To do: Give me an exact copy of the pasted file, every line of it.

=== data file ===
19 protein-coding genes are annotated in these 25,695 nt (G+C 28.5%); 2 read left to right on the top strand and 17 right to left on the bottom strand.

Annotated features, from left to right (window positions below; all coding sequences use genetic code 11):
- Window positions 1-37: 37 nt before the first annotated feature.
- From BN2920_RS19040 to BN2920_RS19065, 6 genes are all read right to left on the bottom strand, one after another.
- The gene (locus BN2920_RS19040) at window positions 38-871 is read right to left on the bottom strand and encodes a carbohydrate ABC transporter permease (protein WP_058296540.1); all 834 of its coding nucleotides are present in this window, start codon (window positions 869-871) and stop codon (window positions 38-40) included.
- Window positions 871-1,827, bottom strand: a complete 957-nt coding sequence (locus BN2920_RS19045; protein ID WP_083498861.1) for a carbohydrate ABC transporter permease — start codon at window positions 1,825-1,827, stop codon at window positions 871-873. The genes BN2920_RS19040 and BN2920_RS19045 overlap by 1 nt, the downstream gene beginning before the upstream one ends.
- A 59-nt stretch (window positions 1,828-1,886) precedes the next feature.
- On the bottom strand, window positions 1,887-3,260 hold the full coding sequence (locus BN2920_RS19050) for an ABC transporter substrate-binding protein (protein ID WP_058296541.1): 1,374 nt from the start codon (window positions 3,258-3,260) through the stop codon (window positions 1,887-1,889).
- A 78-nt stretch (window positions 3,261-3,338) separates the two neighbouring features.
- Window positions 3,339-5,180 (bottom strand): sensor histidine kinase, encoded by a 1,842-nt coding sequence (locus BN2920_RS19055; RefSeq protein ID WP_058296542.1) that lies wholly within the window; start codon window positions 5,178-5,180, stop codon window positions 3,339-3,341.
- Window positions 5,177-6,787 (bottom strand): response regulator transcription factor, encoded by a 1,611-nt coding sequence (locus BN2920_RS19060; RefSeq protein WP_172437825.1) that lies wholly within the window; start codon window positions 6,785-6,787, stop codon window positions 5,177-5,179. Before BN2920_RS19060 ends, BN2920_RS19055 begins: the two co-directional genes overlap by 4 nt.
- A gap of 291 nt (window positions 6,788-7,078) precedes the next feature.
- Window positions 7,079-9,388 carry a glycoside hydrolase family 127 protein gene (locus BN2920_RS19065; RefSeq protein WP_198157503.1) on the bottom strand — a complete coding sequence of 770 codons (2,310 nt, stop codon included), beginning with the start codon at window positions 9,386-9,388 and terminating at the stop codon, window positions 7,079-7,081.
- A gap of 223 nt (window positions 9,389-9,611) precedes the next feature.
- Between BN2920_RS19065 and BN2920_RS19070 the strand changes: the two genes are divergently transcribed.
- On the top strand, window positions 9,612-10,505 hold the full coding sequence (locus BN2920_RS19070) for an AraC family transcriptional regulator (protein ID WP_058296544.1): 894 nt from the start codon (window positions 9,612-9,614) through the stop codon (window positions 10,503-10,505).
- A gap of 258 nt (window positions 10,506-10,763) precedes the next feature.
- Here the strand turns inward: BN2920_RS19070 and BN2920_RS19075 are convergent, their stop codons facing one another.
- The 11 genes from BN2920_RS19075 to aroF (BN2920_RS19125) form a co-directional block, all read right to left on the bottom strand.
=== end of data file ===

19 protein-coding genes are annotated in these 25,695 nt (G+C 28.5%); 2 read left to right on the top strand and 17 right to left on the bottom strand.

Annotated features, from left to right (window positions below; all coding sequences use genetic code 11):
- Window positions 1-37: 37 nt before the first annotated feature.
- From BN2920_RS19040 to BN2920_RS19065, 6 genes are all read right to left on the bottom strand, one after another.
- The gene (locus BN2920_RS19040) at window positions 38-871 is read right to left on the bottom strand and encodes a carbohydrate ABC transporter permease (protein WP_058296540.1); all 834 of its coding nucleotides are present in this window, start codon (window positions 869-871) and stop codon (window positions 38-40) included.
- Window positions 871-1,827, bottom strand: a complete 957-nt coding sequence (locus BN2920_RS19045; protein ID WP_083498861.1) for a carbohydrate ABC transporter permease — start codon at window positions 1,825-1,827, stop codon at window positions 871-873. The genes BN2920_RS19040 and BN2920_RS19045 overlap by 1 nt, the downstream gene beginning before the upstream one ends.
- A 59-nt stretch (window positions 1,828-1,886) precedes the next feature.
- On the bottom strand, window positions 1,887-3,260 hold the full coding sequence (locus BN2920_RS19050) for an ABC transporter substrate-binding protein (protein ID WP_058296541.1): 1,374 nt from the start codon (window positions 3,258-3,260) through the stop codon (window positions 1,887-1,889).
- A 78-nt stretch (window positions 3,261-3,338) separates the two neighbouring features.
- Window positions 3,339-5,180 (bottom strand): sensor histidine kinase, encoded by a 1,842-nt coding sequence (locus BN2920_RS19055; RefSeq protein ID WP_058296542.1) that lies wholly within the window; start codon window positions 5,178-5,180, stop codon window positions 3,339-3,341.
- Window positions 5,177-6,787 (bottom strand): response regulator transcription factor, encoded by a 1,611-nt coding sequence (locus BN2920_RS19060; RefSeq protein WP_172437825.1) that lies wholly within the window; start codon window positions 6,785-6,787, stop codon window positions 5,177-5,179. Before BN2920_RS19060 ends, BN2920_RS19055 begins: the two co-directional genes overlap by 4 nt.
- A gap of 291 nt (window positions 6,788-7,078) precedes the next feature.
- Window positions 7,079-9,388 carry a glycoside hydrolase family 127 protein gene (locus BN2920_RS19065; RefSeq protein WP_198157503.1) on the bottom strand — a complete coding sequence of 770 codons (2,310 nt, stop codon included), beginning with the start codon at window positions 9,386-9,388 and terminating at the stop codon, window positions 7,079-7,081.
- A gap of 223 nt (window positions 9,389-9,611) precedes the next feature.
- Between BN2920_RS19065 and BN2920_RS19070 the strand changes: the two genes are divergently transcribed.
- On the top strand, window positions 9,612-10,505 hold the full coding sequence (locus BN2920_RS19070) for an AraC family transcriptional regulator (protein ID WP_058296544.1): 894 nt from the start codon (window positions 9,612-9,614) through the stop codon (window positions 10,503-10,505).
- A gap of 258 nt (window positions 10,506-10,763) precedes the next feature.
- Here the strand turns inward: BN2920_RS19070 and BN2920_RS19075 are convergent, their stop codons facing one another.
- The 11 genes from BN2920_RS19075 to aroF (BN2920_RS19125) form a co-directional block, all read right to left on the bottom strand.